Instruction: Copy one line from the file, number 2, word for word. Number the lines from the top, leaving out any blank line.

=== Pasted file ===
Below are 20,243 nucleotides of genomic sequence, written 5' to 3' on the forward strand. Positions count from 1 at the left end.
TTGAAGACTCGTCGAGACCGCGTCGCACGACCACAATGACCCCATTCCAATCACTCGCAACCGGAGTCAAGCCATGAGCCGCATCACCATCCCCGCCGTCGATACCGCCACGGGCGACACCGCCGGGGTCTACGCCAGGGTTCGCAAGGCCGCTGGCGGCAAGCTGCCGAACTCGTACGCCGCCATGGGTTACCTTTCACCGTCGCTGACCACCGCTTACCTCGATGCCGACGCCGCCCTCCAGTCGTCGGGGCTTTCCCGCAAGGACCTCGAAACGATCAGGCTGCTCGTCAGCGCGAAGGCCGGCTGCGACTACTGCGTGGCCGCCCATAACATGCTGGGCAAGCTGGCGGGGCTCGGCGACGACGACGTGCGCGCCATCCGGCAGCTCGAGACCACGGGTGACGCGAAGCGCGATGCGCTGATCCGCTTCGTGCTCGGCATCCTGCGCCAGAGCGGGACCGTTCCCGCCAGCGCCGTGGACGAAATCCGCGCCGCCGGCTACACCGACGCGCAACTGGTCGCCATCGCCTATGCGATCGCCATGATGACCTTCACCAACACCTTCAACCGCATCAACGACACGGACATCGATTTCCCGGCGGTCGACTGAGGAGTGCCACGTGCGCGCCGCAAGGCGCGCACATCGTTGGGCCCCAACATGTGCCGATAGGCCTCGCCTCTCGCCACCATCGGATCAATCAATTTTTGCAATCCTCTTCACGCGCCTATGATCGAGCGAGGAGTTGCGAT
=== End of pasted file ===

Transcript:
TTGAAGACTCGTCGAGACCGCGTCGCACGACCACAATGACCCCATTCCAATCACTCGCAACCGGAGTCAAGCCATGAGCCGCATCACCATCCCCGCCGTCGATACCGCCACGGGCGACACCGCCGGGGTCTACGCCAGGGTTCGCAAGGCCGCTGGCGGCAAGCTGCCGAACTCGTACGCCGCCATGGGTTACCTTTCACCGTCGCTGACCACCGCTTACCTCGATGCCGACGCCGCCCTCCAGTCGTCGGGGCTTTCCCGCAAGGACCTCGAAACGATCAGGCTGCTCGTCAGCGCGAAGGCCGGCTGCGACTACTGCGTGGCCGCCCATAACATGCTGGGCAAGCTGGCGGGGCTCGGCGACGACGACGTGCGCGCCATCCGGCAGCTCGAGACCACGGGTGACGCGAAGCGCGATGCGCTGATCCGCTTCGTGCTCGGCATCCTGCGCCAGAGCGGGACCGTTCCCGCCAGCGCCGTGGACGAAATCCGCGCCGCCGGCTACACCGACGCGCAACTGGTCGCCATCGCCTATGCGATCGCCATGATGACCTTCACCAACACCTTCAACCGCATCAACGACACGGACATCGATTTCCCGGCGGTCGACTGAGGAGTGCCACGTGCGCGCCGCAAGGCGCGCACATCGTTGGGCCCCAACATGTGCCGATAGGCCTCGCCTCTCGCCACCATCGGATCAATCAATTTTTGCAATCCTCTTCACGCGCCTATGATCGAGCGAGGAGTTGCGAT